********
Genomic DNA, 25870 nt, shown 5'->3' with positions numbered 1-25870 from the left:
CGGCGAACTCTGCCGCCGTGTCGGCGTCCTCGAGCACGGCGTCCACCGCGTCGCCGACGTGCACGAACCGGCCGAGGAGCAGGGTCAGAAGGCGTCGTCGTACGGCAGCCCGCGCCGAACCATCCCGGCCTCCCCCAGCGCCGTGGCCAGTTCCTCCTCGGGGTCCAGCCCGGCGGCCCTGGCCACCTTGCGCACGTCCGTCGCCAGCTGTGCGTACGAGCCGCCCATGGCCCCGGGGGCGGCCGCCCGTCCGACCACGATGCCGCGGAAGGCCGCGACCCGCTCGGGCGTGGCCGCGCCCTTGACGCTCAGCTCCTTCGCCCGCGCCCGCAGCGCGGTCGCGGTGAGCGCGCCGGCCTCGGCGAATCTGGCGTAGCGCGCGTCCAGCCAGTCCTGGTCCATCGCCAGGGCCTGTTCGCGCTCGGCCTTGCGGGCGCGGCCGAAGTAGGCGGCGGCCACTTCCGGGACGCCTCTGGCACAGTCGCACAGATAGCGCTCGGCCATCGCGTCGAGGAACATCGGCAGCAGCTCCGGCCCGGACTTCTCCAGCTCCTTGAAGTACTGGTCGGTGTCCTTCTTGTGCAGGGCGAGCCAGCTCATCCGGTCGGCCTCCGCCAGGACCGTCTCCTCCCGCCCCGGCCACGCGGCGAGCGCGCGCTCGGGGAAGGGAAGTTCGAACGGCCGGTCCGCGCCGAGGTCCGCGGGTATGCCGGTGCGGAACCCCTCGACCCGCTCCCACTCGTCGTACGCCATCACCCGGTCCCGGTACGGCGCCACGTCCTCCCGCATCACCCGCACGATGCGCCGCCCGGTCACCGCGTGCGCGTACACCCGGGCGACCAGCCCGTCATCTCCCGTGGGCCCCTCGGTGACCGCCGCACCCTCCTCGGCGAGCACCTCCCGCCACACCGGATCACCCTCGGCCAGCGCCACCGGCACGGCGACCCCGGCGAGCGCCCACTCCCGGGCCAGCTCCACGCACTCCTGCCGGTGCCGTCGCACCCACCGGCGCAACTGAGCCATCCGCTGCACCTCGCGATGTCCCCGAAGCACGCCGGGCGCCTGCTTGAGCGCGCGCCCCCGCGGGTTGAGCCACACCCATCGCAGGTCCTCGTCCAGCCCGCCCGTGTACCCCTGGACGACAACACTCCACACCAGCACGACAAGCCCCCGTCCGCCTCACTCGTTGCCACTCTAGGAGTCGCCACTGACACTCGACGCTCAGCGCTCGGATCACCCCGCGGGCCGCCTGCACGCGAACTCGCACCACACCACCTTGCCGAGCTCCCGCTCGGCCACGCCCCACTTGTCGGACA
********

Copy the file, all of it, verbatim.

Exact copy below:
Genomic DNA, 25870 nt, shown 5'->3' with positions numbered 1-25870 from the left:
CGGCGAACTCTGCCGCCGTGTCGGCGTCCTCGAGCACGGCGTCCACCGCGTCGCCGACGTGCACGAACCGGCCGAGGAGCAGGGTCAGAAGGCGTCGTCGTACGGCAGCCCGCGCCGAACCATCCCGGCCTCCCCCAGCGCCGTGGCCAGTTCCTCCTCGGGGTCCAGCCCGGCGGCCCTGGCCACCTTGCGCACGTCCGTCGCCAGCTGTGCGTACGAGCCGCCCATGGCCCCGGGGGCGGCCGCCCGTCCGACCACGATGCCGCGGAAGGCCGCGACCCGCTCGGGCGTGGCCGCGCCCTTGACGCTCAGCTCCTTCGCCCGCGCCCGCAGCGCGGTCGCGGTGAGCGCGCCGGCCTCGGCGAATCTGGCGTAGCGCGCGTCCAGCCAGTCCTGGTCCATCGCCAGGGCCTGTTCGCGCTCGGCCTTGCGGGCGCGGCCGAAGTAGGCGGCGGCCACTTCCGGGACGCCTCTGGCACAGTCGCACAGATAGCGCTCGGCCATCGCGTCGAGGAACATCGGCAGCAGCTCCGGCCCGGACTTCTCCAGCTCCTTGAAGTACTGGTCGGTGTCCTTCTTGTGCAGGGCGAGCCAGCTCATCCGGTCGGCCTCCGCCAGGACCGTCTCCTCCCGCCCCGGCCACGCGGCGAGCGCGCGCTCGGGGAAGGGAAGTTCGAACGGCCGGTCCGCGCCGAGGTCCGCGGGTATGCCGGTGCGGAACCCCTCGACCCGCTCCCACTCGTCGTACGCCATCACCCGGTCCCGGTACGGCGCCACGTCCTCCCGCATCACCCGCACGATGCGCCGCCCGGTCACCGCGTGCGCGTACACCCGGGCGACCAGCCCGTCATCTCCCGTGGGCCCCTCGGTGACCGCCGCACCCTCCTCGGCGAGCACCTCCCGCCACACCGGATCACCCTCGGCCAGCGCCACCGGCACGGCGACCCCGGCGAGCGCCCACTCCCGGGCCAGCTCCACGCACTCCTGCCGGTGCCGTCGCACCCACCGGCGCAACTGAGCCATCCGCTGCACCTCGCGATGTCCCCGAAGCACGCCGGGCGCCTGCTTGAGCGCGCGCCCCCGCGGGTTGAGCCACACCCATCGCAGGTCCTCGTCCAGCCCGCCCGTGTACCCCTGGACGACAACACTCCACACCAGCACGACAAGCCCCCGTCCGCCTCACTCGTTGCCACTCTAGGAGTCGCCACTGACACTCGACGCTCAGCGCTCGGATCACCCCGCGGGCCGCCTGCACGCGAACTCGCACCACACCACCTTGCCGAGCTCCCGCTCGGCCACGCCCCACTTGTCGGACA